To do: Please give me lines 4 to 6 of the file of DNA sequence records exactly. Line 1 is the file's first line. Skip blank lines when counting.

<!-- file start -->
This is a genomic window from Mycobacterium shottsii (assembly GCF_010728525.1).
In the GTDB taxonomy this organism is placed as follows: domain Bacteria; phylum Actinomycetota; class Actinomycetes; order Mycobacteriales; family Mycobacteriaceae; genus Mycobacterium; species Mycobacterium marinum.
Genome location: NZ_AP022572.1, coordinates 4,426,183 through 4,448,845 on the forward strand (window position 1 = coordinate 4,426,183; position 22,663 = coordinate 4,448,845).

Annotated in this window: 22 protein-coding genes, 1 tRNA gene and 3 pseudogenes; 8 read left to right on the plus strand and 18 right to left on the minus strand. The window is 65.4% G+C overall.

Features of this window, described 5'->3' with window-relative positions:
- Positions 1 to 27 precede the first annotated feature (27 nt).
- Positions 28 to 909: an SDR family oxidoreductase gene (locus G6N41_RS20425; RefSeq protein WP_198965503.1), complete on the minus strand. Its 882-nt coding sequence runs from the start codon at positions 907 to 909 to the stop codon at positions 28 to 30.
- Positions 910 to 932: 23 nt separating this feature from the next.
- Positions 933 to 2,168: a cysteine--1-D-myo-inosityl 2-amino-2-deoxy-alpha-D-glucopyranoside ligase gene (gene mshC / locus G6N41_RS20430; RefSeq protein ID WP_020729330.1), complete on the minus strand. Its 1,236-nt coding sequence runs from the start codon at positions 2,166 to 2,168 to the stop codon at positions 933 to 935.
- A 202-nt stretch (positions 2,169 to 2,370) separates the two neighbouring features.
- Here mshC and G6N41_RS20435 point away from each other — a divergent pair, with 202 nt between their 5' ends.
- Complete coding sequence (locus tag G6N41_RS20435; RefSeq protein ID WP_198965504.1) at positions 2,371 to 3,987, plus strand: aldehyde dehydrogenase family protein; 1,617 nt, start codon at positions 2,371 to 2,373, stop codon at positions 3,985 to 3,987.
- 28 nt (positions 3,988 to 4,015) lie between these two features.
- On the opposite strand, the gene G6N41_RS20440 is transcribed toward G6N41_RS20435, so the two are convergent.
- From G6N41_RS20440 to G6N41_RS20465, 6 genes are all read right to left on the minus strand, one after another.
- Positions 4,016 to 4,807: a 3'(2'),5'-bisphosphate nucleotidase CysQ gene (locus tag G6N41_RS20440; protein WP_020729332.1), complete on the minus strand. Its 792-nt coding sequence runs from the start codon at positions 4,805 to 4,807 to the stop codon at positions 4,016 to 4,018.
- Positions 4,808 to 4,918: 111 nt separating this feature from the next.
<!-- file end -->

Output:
Annotated in this window: 22 protein-coding genes, 1 tRNA gene and 3 pseudogenes; 8 read left to right on the plus strand and 18 right to left on the minus strand. The window is 65.4% G+C overall.

Features of this window, described 5'->3' with window-relative positions:
- Positions 1 to 27 precede the first annotated feature (27 nt).